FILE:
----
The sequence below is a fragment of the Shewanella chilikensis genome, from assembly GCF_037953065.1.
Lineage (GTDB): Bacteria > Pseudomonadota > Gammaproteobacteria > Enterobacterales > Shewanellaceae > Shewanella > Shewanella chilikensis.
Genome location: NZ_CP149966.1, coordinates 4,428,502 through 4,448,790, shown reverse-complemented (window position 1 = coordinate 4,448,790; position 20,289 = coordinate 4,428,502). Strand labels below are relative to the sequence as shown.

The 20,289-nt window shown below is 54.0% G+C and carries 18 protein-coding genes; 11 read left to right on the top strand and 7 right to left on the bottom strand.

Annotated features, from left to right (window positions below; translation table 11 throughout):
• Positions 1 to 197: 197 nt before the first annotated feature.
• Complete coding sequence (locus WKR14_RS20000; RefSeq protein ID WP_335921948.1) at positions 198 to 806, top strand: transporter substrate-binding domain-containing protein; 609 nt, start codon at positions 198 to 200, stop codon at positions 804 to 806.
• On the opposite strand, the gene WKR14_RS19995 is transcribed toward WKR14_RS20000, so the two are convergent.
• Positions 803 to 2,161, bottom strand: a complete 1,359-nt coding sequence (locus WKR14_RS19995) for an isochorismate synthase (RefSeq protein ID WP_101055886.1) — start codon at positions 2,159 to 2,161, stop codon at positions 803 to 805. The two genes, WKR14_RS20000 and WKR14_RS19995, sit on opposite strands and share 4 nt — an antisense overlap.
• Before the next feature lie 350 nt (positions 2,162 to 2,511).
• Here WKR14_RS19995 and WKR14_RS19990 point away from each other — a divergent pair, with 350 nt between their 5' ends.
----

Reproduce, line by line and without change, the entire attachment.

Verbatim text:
The sequence below is a fragment of the Shewanella chilikensis genome, from assembly GCF_037953065.1.
Lineage (GTDB): Bacteria > Pseudomonadota > Gammaproteobacteria > Enterobacterales > Shewanellaceae > Shewanella > Shewanella chilikensis.
Genome location: NZ_CP149966.1, coordinates 4,428,502 through 4,448,790, shown reverse-complemented (window position 1 = coordinate 4,448,790; position 20,289 = coordinate 4,428,502). Strand labels below are relative to the sequence as shown.

The 20,289-nt window shown below is 54.0% G+C and carries 18 protein-coding genes; 11 read left to right on the top strand and 7 right to left on the bottom strand.

Annotated features, from left to right (window positions below; translation table 11 throughout):
• Positions 1 to 197: 197 nt before the first annotated feature.
• Complete coding sequence (locus WKR14_RS20000; RefSeq protein ID WP_335921948.1) at positions 198 to 806, top strand: transporter substrate-binding domain-containing protein; 609 nt, start codon at positions 198 to 200, stop codon at positions 804 to 806.
• On the opposite strand, the gene WKR14_RS19995 is transcribed toward WKR14_RS20000, so the two are convergent.
• Positions 803 to 2,161, bottom strand: a complete 1,359-nt coding sequence (locus WKR14_RS19995) for an isochorismate synthase (RefSeq protein ID WP_101055886.1) — start codon at positions 2,159 to 2,161, stop codon at positions 803 to 805. The two genes, WKR14_RS20000 and WKR14_RS19995, sit on opposite strands and share 4 nt — an antisense overlap.
• Before the next feature lie 350 nt (positions 2,162 to 2,511).
• Here WKR14_RS19995 and WKR14_RS19990 point away from each other — a divergent pair, with 350 nt between their 5' ends.